Widgets Magazine

Taylor: Soccer has a place in American sports

Probably for the first time ever, I feel I did July Fourth right this year.

Warming up two days earlier, I went to see the Cubs’ first-ever appearance at the Oakland Coliseum. America’s favorite pastime rewarded me with a three-run homer in the bottom of the eighth and a thrilling comeback for the A’s. On the day itself, I ate a secret-family-recipe apple pie before rowing out onto the Bay to watch the fireworks light up the night sky above Redwood City.

But it was the events right here on campus a few days earlier that made this year’s holiday special for me.

On Sunday, June 30, the San Jose Earthquakes welcomed the Los Angeles Galaxy to Stanford Stadium in another California Clásico rivalry game. A year ago I was lucky enough to watch the same contest from the media box high above the field. The stadium looked packed, you could even hear the cheering throughout from the heavens, and the Quakes edged an eventful 4-3 contest to seal a home win. I had never seen Stanford Stadium that full or that loud; I was impressed.

But watching live sports isn’t really about watching live sports; it’s about living them. So this year, instead of watching from safety and security up high, I went and sat down in the stands to join everyone else.

Once the sun had set and my friends and I could actually look out across the field without risking vision damage — I realize now why those seats were so cheap — I could finally focus both on the game and on my surroundings. The Galaxy played a better first half and headed into the break ahead 1-0. And strangely, I was enjoying that fact. Not because I’m an LA fan, but because the fans weren’t happy. Even little kids were berating the referee and groaning in despair each time the Quakes lost out to bad play or bad calls. It was clear this game really meant something to those around me.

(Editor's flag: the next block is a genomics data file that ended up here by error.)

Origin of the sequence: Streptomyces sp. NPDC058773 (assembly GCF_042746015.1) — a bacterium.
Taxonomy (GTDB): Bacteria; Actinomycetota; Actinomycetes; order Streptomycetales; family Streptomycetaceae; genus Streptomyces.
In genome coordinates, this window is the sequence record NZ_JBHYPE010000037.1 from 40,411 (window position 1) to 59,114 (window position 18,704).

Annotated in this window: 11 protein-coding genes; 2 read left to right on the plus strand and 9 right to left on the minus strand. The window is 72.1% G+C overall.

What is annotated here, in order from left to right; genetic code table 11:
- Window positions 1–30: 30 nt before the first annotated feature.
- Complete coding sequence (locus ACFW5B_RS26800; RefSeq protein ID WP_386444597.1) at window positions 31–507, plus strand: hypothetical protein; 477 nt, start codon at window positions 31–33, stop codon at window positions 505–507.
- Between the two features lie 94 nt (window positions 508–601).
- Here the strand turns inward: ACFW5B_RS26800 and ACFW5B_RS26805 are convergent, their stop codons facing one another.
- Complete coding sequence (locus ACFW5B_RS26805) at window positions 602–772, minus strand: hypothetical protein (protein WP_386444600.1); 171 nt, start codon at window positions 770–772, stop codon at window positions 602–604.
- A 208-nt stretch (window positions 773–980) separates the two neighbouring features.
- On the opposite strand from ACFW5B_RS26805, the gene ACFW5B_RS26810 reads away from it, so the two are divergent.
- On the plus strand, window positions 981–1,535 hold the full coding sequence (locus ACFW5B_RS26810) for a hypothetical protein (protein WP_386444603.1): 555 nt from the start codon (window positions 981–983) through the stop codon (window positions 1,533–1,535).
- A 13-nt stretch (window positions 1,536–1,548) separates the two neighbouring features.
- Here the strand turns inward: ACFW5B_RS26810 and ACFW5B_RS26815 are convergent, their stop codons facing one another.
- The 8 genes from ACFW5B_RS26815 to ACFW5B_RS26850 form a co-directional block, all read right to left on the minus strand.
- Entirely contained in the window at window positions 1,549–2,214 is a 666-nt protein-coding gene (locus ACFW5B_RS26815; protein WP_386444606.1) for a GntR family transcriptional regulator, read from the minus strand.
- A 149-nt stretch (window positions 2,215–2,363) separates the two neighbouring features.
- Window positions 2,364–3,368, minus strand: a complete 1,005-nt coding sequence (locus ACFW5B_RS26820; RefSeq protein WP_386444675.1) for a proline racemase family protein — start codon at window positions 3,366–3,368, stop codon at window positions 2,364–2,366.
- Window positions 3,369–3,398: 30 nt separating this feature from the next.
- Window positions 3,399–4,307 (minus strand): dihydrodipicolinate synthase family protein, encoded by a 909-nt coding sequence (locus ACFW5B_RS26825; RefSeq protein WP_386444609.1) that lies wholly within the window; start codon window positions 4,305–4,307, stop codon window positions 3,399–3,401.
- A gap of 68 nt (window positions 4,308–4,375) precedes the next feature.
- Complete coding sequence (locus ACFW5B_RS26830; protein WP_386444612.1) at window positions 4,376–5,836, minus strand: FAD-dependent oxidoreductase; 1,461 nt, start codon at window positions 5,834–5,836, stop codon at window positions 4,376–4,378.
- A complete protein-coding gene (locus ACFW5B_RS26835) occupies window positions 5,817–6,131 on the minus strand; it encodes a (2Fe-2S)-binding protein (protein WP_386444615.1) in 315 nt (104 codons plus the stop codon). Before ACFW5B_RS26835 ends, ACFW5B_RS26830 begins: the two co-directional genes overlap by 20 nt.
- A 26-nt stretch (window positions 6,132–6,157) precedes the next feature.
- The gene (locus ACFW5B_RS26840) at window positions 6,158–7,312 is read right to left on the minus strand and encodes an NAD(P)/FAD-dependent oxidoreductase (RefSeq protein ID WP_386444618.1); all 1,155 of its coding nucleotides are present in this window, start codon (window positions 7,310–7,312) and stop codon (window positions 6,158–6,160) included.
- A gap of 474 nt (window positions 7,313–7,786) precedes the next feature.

This contest wasn’t thrilling every second of the way through, but that is no criticism; such games are a vanishing rarity in any sport, even the American ones. The last two baseball games I went to — a walk-off home win in the tenth for the Padres and the comeback win for the A’s — were frustratingly slow for sizeable chunks. Real fans, though, know that, and I appeared to be surrounded by them.

Things went from bad to worse in the second half for the Quakes. LA scored again, and though San Jose got one back in the 68th minute, Victor Bernandez’s being sent off just nine minutes later reduced the Quakes to 10 men. There was just no way the home team was going to win this one.

The locals around me were suffering. It was awesome. No one left.

I hope that it wasn’t just because of the post-game fireworks, but whatever the reason they stayed, it doesn’t really matter. That Sunday night, complete with the Stars and Stripes arriving by parachute, troops marching out across the field during the half-time break and even a rather strange incident with a flag-laden airship — whose wobbly flight out of the stadium didn’t quite inspire confidence — soccer felt as American as apple pie. And to top it all, 50,000 people, most of them locals, were treated to one of the best last-gasp showdowns I’ve seen.

The LA fans were already celebrating victory over their bitter NorCal rivals when Shea Salinas pounced on a loose ball deep in injury time to level it from close range. Barely a minute later, Sam Cronin’s cross picked out Alan Gordon and the forward’s header from close range stunned the visiting team and fans into silence. The rest of the stadium was on its feet in deafening applause.

Whatever their feelings pregame, it’s hard to imagine that anyone left that game still unconvinced as to whether soccer really has a place in this country. Unlike the big four of the MLB, NBA, NFL and NHL, the MLS cannot claim to be the best league in the world, but it can certainly fight its own corner.

The battle is finally won: Soccer might not be America’s favorite pastime, but it is now an American sport.

Tom Taylor came out of retirement to write an encore piece because The Daily refused to give him a retirement package. Beg him not to sue The Daily at tom.taylor ‘at’ stanford.edu and follow him on Twitter @DailyTomTaylor.